Ahriman and Ahura Mazda in Zoroastrian Mythology

Ahriman and Ahura Mazda, they are gods in the Zoroastrian Mythology from Persia and they are twin brothers. In stories like this, when there is good, there would always be evil.

Thus Ahriman was the evil one, he was the force behind anger, greed, envy and other negative emotions followed by chaos, death, diseases and all the bad things in the world

While Ahura Mazda was the supreme diety, the creator of earth, heaven and humankind. He was the force behind all things good and everything positive in the world.

Their story started when they were still in their mother’s womb. Their father, Zurvan anticipated that Ahura Mazda would be born first, so he ordained that between the twins, the first that comes out from the mother’s womb would rule the world.

He shouldn’t have said it out loud.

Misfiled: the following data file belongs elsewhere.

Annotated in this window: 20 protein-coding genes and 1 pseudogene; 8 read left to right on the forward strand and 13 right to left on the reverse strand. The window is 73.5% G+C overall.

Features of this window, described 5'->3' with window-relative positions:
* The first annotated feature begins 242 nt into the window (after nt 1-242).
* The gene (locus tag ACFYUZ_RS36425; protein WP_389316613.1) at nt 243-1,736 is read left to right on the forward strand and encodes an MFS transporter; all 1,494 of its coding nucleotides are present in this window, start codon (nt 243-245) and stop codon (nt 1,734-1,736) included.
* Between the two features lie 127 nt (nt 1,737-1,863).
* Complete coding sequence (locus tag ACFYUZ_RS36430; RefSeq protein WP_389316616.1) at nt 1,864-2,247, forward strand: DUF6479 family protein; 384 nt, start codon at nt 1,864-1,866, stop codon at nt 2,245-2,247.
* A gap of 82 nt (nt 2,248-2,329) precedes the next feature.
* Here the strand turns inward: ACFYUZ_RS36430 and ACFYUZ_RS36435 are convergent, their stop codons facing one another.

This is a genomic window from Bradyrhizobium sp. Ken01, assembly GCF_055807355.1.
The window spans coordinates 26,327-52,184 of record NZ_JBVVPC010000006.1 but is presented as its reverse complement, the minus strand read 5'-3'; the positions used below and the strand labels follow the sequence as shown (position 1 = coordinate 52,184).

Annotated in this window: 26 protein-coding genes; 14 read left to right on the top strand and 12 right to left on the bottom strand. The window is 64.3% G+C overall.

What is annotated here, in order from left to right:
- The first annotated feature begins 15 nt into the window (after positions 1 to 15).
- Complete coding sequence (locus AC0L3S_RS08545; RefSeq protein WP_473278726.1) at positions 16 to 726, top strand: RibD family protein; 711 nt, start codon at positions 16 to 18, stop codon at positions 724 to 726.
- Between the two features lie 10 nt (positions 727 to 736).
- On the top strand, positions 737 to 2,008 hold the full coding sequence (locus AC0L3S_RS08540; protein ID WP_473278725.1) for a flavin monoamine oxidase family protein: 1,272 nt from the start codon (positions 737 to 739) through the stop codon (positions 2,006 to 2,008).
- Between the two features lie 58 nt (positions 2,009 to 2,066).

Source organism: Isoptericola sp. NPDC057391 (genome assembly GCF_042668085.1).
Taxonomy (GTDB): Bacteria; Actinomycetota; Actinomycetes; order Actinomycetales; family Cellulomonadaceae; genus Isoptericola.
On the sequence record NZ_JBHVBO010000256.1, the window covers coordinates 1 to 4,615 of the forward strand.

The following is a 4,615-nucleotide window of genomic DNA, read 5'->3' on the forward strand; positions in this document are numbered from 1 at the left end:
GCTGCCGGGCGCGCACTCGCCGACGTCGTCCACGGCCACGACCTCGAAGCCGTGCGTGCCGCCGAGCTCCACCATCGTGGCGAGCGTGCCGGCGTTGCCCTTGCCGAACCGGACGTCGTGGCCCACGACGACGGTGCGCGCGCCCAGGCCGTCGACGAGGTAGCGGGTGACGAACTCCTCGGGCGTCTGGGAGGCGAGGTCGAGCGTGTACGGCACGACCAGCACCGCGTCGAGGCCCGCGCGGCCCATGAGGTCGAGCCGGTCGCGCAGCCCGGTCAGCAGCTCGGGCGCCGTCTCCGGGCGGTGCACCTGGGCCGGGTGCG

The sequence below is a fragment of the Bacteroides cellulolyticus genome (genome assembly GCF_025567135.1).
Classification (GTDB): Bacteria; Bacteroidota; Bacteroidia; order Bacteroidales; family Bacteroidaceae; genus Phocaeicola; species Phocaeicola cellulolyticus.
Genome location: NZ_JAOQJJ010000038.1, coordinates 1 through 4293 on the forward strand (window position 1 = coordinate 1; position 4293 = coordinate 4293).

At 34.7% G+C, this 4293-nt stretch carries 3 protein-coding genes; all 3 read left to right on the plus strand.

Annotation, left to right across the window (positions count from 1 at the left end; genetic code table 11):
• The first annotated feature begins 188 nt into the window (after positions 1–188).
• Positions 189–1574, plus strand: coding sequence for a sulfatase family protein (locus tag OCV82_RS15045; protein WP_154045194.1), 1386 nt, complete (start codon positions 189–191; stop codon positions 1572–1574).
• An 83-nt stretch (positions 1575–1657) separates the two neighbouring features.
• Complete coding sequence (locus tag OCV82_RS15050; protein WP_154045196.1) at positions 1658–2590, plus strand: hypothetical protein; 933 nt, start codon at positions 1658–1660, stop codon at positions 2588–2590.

While in the mother’s womb, Ahriman heard the pronouncement. Being a supreme being, he was more than a mere baby and understood every word of his father. So as soon as he heard what the father ordained, he ripped open his mother’s womb and slowly but hastefully walked to find his father to receive his father’s promise.

He went to his father and asked for the power to rule the world, even lied saying that he was in fact Ahura Mazda, but the father did not believe him because the time wasn’t right and he was dark. While the confusion was still going on, Ahura Mazda appeared and his father immediately knew in his heart that Ahriman was lying and right then and there made Ahura Mazda he ruler of the world.

Enraged, Ahriman reminded his father of the promise he made and that he was technically the first born thus making all this ordeal unfair. Hearing this, Zurvan could not go back on his word thus he finally made Ahriman the ruler of the world BUT with a condition that after nine thousand years, Ahura Mazda would then reign supreme.

With this, Ahura Mazda created the heavens and brought light, beauty, goodness and life into the world while Ahriman brought darkness, ugliness, evil and death.


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